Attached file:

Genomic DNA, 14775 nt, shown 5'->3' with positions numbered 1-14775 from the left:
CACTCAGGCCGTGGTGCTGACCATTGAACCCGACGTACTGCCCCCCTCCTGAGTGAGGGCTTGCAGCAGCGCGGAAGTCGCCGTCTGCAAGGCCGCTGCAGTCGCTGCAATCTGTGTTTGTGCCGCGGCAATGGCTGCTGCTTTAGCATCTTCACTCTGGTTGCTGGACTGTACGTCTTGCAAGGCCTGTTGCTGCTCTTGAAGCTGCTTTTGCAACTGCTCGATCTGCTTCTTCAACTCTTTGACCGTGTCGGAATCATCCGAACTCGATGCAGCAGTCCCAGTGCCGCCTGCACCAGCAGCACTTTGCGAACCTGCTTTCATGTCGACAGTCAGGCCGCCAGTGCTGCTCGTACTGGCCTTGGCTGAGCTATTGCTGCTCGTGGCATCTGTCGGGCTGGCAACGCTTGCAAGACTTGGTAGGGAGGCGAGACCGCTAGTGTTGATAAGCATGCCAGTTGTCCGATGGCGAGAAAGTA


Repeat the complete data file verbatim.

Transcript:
Genomic DNA, 14775 nt, shown 5'->3' with positions numbered 1-14775 from the left:
CACTCAGGCCGTGGTGCTGACCATTGAACCCGACGTACTGCCCCCCTCCTGAGTGAGGGCTTGCAGCAGCGCGGAAGTCGCCGTCTGCAAGGCCGCTGCAGTCGCTGCAATCTGTGTTTGTGCCGCGGCAATGGCTGCTGCTTTAGCATCTTCACTCTGGTTGCTGGACTGTACGTCTTGCAAGGCCTGTTGCTGCTCTTGAAGCTGCTTTTGCAACTGCTCGATCTGCTTCTTCAACTCTTTGACCGTGTCGGAATCATCCGAACTCGATGCAGCAGTCCCAGTGCCGCCTGCACCAGCAGCACTTTGCGAACCTGCTTTCATGTCGACAGTCAGGCCGCCAGTGCTGCTCGTACTGGCCTTGGCTGAGCTATTGCTGCTCGTGGCATCTGTCGGGCTGGCAACGCTTGCAAGACTTGGTAGGGAGGCGAGACCGCTAGTGTTGATAAGCATGCCAGTTGTCCGATGGCGAGAAAGTA